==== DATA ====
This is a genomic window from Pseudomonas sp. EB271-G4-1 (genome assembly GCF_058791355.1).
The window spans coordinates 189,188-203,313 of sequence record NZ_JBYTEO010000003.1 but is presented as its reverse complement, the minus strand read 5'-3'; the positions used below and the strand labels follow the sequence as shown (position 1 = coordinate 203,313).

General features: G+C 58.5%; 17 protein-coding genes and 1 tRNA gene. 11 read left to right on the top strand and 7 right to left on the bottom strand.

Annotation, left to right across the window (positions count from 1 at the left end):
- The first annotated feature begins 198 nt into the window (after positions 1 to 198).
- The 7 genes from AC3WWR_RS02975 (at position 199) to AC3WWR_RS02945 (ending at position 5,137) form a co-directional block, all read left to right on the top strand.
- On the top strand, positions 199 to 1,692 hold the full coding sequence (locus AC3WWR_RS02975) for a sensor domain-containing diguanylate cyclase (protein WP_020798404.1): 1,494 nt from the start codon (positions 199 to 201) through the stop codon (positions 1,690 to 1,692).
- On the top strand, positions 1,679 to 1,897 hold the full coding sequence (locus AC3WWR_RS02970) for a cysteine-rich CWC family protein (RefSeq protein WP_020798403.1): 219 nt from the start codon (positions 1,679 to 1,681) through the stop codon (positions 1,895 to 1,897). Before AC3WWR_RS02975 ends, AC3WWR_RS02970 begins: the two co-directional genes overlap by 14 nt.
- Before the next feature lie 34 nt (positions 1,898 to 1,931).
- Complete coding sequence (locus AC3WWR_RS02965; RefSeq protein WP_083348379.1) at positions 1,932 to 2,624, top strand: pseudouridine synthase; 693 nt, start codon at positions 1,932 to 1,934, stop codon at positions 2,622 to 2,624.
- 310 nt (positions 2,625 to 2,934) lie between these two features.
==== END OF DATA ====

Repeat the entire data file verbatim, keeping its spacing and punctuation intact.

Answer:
This is a genomic window from Pseudomonas sp. EB271-G4-1 (genome assembly GCF_058791355.1).
The window spans coordinates 189,188-203,313 of sequence record NZ_JBYTEO010000003.1 but is presented as its reverse complement, the minus strand read 5'-3'; the positions used below and the strand labels follow the sequence as shown (position 1 = coordinate 203,313).

General features: G+C 58.5%; 17 protein-coding genes and 1 tRNA gene. 11 read left to right on the top strand and 7 right to left on the bottom strand.

Annotation, left to right across the window (positions count from 1 at the left end):
- The first annotated feature begins 198 nt into the window (after positions 1 to 198).
- The 7 genes from AC3WWR_RS02975 (at position 199) to AC3WWR_RS02945 (ending at position 5,137) form a co-directional block, all read left to right on the top strand.
- On the top strand, positions 199 to 1,692 hold the full coding sequence (locus AC3WWR_RS02975) for a sensor domain-containing diguanylate cyclase (protein WP_020798404.1): 1,494 nt from the start codon (positions 199 to 201) through the stop codon (positions 1,690 to 1,692).
- On the top strand, positions 1,679 to 1,897 hold the full coding sequence (locus AC3WWR_RS02970) for a cysteine-rich CWC family protein (RefSeq protein WP_020798403.1): 219 nt from the start codon (positions 1,679 to 1,681) through the stop codon (positions 1,895 to 1,897). Before AC3WWR_RS02975 ends, AC3WWR_RS02970 begins: the two co-directional genes overlap by 14 nt.
- Before the next feature lie 34 nt (positions 1,898 to 1,931).
- Complete coding sequence (locus AC3WWR_RS02965; RefSeq protein WP_083348379.1) at positions 1,932 to 2,624, top strand: pseudouridine synthase; 693 nt, start codon at positions 1,932 to 1,934, stop codon at positions 2,622 to 2,624.
- 310 nt (positions 2,625 to 2,934) lie between these two features.